5. An implant for the canaliculus of the human eye as defined in claim 2 wherein the opposite end of said element from said smooth continuously tapered end is defined with a ring spaced from the opposite end and secured thereto as the means for facilitating the removal of the element from the canaliculus.
6. An implant for the canaliculus of the human eye as defined in claim 2 wherein the opposite end of said element from said smooth continuously tapered end is defined with a thread secured to the opposite end to facilitate the removal of the element from the canaliculus.
7. An implant for the canaliculus of the human eye as defined in claim 1 wherein the opposite end of said element from the smooth continuously tapered end has means for facilitating the insertion of the element into the canaliculus.
8. An implant for the canaliculus of the human eye as defined in claim 7 wherein the opposite end of said element from said smooth continuously tapered end is defined with a concave notch for facilitating the complete insertion into the canaliculus.
9. An implant for the canaliculus of the human eye as defined in claim 7 wherein the opposite end of said element from the smooth continuously tapered end is defined with a stylet secured thereto as the means for facilitating the complete insertion into the canaliculus.
10. An implant for the canaliculus of the human eye as defined in claim 7 wherein the opposite end of said element is defined with a longitudinally extending aperture for facilitating the insertion of the element into the canaliculus.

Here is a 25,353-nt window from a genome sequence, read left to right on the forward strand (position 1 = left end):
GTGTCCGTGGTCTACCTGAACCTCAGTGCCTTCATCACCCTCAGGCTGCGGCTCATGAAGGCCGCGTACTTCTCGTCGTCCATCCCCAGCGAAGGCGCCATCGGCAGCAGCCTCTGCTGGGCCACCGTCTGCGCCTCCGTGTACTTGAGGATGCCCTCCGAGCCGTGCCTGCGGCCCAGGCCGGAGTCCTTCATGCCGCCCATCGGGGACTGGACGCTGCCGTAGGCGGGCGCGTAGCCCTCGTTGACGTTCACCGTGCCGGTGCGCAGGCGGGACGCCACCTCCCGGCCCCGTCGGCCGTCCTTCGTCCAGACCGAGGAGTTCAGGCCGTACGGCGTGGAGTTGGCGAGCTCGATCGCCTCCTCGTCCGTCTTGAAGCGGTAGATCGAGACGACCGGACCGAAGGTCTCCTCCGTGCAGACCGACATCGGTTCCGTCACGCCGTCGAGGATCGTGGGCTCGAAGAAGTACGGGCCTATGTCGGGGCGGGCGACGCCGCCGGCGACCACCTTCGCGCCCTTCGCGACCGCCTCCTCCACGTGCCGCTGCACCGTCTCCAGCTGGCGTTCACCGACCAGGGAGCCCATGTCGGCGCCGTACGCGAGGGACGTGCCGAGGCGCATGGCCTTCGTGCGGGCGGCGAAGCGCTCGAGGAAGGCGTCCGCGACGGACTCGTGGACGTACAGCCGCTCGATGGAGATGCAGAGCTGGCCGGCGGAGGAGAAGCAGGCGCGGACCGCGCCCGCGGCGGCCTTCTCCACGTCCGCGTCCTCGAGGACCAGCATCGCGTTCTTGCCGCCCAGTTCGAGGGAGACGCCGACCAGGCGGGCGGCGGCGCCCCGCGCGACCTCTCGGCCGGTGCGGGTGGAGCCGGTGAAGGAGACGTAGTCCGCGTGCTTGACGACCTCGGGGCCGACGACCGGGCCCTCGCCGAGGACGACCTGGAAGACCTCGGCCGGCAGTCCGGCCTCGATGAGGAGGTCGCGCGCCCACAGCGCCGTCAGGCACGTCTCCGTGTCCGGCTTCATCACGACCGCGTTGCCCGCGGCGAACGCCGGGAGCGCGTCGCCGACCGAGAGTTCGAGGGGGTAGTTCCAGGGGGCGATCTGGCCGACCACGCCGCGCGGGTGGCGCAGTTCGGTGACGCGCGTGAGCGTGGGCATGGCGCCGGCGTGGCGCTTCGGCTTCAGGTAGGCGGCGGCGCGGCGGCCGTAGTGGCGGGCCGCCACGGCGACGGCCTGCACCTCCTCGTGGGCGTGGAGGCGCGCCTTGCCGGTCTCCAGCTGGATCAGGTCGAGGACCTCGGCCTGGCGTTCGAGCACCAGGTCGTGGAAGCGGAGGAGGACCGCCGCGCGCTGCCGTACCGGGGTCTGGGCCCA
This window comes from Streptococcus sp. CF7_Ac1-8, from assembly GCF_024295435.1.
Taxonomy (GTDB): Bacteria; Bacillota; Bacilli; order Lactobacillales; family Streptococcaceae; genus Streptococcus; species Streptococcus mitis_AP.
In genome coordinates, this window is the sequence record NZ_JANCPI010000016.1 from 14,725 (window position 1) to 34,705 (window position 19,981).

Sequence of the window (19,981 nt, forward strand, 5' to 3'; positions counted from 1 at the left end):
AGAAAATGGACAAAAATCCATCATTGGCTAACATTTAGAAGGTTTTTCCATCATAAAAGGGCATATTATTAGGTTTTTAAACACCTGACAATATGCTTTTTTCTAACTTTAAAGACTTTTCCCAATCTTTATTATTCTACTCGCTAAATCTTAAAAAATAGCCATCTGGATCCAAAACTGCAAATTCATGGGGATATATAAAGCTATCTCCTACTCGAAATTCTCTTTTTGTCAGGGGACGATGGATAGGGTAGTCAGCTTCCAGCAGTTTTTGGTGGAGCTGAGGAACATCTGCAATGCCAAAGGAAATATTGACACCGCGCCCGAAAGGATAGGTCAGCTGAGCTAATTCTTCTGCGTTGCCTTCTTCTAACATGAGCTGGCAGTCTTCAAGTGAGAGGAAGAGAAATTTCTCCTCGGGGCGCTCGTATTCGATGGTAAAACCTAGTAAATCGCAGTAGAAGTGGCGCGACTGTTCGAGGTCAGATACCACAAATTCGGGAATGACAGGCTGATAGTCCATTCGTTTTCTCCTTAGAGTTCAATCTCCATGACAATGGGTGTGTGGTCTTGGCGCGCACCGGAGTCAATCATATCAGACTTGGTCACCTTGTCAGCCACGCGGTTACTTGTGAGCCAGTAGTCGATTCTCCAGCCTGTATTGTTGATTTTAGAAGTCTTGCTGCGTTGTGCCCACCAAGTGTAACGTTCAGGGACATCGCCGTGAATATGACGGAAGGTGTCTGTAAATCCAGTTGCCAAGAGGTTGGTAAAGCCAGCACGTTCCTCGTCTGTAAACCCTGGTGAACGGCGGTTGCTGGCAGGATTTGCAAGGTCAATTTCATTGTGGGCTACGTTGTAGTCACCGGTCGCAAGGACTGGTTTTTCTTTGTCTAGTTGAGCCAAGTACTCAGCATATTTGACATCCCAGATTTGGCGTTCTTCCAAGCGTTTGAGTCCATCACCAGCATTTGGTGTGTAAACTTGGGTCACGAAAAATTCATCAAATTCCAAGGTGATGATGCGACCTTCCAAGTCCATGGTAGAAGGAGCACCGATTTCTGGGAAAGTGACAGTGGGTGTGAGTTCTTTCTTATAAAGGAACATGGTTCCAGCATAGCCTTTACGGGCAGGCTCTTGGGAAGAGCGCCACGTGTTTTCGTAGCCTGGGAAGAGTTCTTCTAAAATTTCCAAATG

11. An implant for the canaliculus of the human eye as defined in claim 1 wherein the smooth continuously tapered end carries a tip having a preselected medication loaded thereon for distribution to the nasal passages or to the stomach or other parts of the body.
12. An implant for the canaliculus of the human eye as defined in claim 1 wherein the element is loaded with a preselected medication for time released dosages to the eye.
13. A removable implant for insertion through the punctum and into the horizontal portion of the canaliculus of the human eye to establish an horizontal canalicular blockade comprising:
an element formed of a material that is non-absorbable by the human body having located at one end thereof a wide end which has a selected geometrical dimension capable of passing through the punctum of the eye into the canaliculus, said element having located at an opposite spaced end from said wide end in a reduced dimension smooth continuously tapered end which commences tapering at a selected location on said element to facilitate implantation into and removal from the canaliculus, said element having a preselected axial length between said wide end and the selected location; wherein the geometrical dimension of the reduced dimension of said smooth continuously tapered end at the selected location is substantially equal to that of said wide end, said smooth continuously tapered end tapering from said selected location to the end thereof over a length that is between about one half of the said axial length and said axial length.